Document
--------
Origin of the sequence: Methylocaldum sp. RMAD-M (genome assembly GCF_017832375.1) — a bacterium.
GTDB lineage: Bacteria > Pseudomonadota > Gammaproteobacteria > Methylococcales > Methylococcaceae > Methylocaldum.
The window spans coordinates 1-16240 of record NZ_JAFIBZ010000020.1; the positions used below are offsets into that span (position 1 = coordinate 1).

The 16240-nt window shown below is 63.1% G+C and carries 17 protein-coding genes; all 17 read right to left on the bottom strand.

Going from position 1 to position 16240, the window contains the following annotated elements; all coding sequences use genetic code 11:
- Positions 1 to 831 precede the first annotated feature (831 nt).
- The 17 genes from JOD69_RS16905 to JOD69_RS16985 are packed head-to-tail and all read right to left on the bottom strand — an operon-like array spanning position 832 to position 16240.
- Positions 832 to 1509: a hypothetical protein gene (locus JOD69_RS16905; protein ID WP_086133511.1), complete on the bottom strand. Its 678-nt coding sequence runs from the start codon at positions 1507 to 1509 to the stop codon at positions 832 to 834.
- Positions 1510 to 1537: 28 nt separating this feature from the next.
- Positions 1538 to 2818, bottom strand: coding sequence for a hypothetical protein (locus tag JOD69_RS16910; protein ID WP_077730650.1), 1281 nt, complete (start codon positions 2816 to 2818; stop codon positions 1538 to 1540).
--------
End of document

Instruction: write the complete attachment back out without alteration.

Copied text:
Origin of the sequence: Methylocaldum sp. RMAD-M (genome assembly GCF_017832375.1) — a bacterium.
GTDB lineage: Bacteria > Pseudomonadota > Gammaproteobacteria > Methylococcales > Methylococcaceae > Methylocaldum.
The window spans coordinates 1-16240 of record NZ_JAFIBZ010000020.1; the positions used below are offsets into that span (position 1 = coordinate 1).

The 16240-nt window shown below is 63.1% G+C and carries 17 protein-coding genes; all 17 read right to left on the bottom strand.

Going from position 1 to position 16240, the window contains the following annotated elements; all coding sequences use genetic code 11:
- Positions 1 to 831 precede the first annotated feature (831 nt).
- The 17 genes from JOD69_RS16905 to JOD69_RS16985 are packed head-to-tail and all read right to left on the bottom strand — an operon-like array spanning position 832 to position 16240.
- Positions 832 to 1509: a hypothetical protein gene (locus JOD69_RS16905; protein ID WP_086133511.1), complete on the bottom strand. Its 678-nt coding sequence runs from the start codon at positions 1507 to 1509 to the stop codon at positions 832 to 834.
- Positions 1510 to 1537: 28 nt separating this feature from the next.
- Positions 1538 to 2818, bottom strand: coding sequence for a hypothetical protein (locus tag JOD69_RS16910; protein ID WP_077730650.1), 1281 nt, complete (start codon positions 2816 to 2818; stop codon positions 1538 to 1540).